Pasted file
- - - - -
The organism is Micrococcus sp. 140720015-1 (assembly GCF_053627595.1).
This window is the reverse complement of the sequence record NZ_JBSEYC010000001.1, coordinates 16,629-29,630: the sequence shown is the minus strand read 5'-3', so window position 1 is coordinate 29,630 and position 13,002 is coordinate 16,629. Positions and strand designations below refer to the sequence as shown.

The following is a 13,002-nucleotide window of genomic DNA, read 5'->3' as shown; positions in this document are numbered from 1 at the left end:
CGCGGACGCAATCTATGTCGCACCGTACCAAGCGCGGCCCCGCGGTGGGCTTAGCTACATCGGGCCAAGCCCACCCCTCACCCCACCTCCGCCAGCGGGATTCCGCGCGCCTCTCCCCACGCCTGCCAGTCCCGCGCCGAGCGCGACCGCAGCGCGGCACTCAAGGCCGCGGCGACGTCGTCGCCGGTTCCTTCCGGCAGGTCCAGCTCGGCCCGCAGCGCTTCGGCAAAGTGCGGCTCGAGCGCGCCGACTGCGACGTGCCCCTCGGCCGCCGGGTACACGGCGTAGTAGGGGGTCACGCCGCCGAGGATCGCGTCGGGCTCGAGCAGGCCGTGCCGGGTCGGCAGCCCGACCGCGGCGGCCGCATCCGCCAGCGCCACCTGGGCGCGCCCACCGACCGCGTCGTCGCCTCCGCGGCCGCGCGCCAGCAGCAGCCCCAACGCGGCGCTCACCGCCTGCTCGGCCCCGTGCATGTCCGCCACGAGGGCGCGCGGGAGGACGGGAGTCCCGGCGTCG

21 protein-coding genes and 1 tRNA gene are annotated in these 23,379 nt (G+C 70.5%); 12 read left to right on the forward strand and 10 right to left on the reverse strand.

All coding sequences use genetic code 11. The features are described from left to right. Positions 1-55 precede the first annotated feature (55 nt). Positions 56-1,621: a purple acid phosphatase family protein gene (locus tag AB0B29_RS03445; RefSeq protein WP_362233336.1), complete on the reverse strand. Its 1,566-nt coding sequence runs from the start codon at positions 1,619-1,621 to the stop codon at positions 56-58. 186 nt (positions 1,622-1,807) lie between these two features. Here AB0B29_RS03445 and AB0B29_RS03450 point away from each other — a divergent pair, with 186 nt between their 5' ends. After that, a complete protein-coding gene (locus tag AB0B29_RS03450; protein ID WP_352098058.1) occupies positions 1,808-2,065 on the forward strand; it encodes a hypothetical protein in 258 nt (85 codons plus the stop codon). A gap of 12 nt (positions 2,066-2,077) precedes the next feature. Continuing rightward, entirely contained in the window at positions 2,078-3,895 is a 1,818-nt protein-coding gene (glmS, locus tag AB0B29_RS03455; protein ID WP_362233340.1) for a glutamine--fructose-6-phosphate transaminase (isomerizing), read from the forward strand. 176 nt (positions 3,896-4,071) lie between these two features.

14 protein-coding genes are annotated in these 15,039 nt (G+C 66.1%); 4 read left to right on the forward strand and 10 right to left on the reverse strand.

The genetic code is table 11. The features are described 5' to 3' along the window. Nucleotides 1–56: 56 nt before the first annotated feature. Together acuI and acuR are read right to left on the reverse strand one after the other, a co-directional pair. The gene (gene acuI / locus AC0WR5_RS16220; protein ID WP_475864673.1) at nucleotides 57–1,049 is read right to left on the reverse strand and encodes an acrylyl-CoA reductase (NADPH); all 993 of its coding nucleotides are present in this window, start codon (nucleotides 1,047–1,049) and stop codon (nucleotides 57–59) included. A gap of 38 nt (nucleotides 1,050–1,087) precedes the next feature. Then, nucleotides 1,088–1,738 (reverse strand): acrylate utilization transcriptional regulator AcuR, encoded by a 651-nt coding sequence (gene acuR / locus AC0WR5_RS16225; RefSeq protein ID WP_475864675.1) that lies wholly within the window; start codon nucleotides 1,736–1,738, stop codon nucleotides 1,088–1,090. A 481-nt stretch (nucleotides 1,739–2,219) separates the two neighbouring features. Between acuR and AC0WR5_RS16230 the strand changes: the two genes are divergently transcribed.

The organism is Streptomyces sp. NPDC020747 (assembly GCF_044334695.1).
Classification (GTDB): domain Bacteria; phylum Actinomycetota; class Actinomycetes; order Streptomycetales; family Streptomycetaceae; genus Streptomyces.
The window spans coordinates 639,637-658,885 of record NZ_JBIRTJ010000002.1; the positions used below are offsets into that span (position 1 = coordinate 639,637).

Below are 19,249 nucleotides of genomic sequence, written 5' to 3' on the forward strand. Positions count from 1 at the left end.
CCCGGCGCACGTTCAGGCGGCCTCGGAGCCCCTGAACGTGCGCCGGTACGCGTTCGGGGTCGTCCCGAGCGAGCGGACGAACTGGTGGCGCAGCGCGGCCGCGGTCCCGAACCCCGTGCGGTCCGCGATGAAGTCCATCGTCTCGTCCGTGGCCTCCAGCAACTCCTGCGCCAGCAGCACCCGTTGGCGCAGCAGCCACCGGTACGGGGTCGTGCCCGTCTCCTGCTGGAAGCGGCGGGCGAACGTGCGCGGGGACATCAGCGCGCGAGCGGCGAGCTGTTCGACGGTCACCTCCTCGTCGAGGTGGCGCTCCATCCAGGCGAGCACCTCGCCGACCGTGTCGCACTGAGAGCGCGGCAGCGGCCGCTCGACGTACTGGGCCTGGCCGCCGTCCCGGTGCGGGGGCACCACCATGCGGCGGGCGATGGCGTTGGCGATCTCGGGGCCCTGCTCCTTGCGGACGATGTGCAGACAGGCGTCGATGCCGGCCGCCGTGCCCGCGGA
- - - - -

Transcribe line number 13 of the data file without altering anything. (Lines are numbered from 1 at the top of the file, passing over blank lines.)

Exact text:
CCCGGCGCACGTTCAGGCGGCCTCGGAGCCCCTGAACGTGCGCCGGTACGCGTTCGGGGTCGTCCCGAGCGAGCGGACGAACTGGTGGCGCAGCGCGGCCGCGGTCCCGAACCCCGTGCGGTCCGCGATGAAGTCCATCGTCTCGTCCGTGGCCTCCAGCAACTCCTGCGCCAGCAGCACCCGTTGGCGCAGCAGCCACCGGTACGGGGTCGTGCCCGTCTCCTGCTGGAAGCGGCGGGCGAACGTGCGCGGGGACATCAGCGCGCGAGCGGCGAGCTGTTCGACGGTCACCTCCTCGTCGAGGTGGCGCTCCATCCAGGCGAGCACCTCGCCGACCGTGTCGCACTGAGAGCGCGGCAGCGGCCGCTCGACGTACTGGGCCTGGCCGCCGTCCCGGTGCGGGGGCACCACCATGCGGCGGGCGATGGCGTTGGCGATCTCGGGGCCCTGCTCCTTGCGGACGATGTGCAGACAGGCGTCGATGCCGGCCGCCGTGCCCGCGGA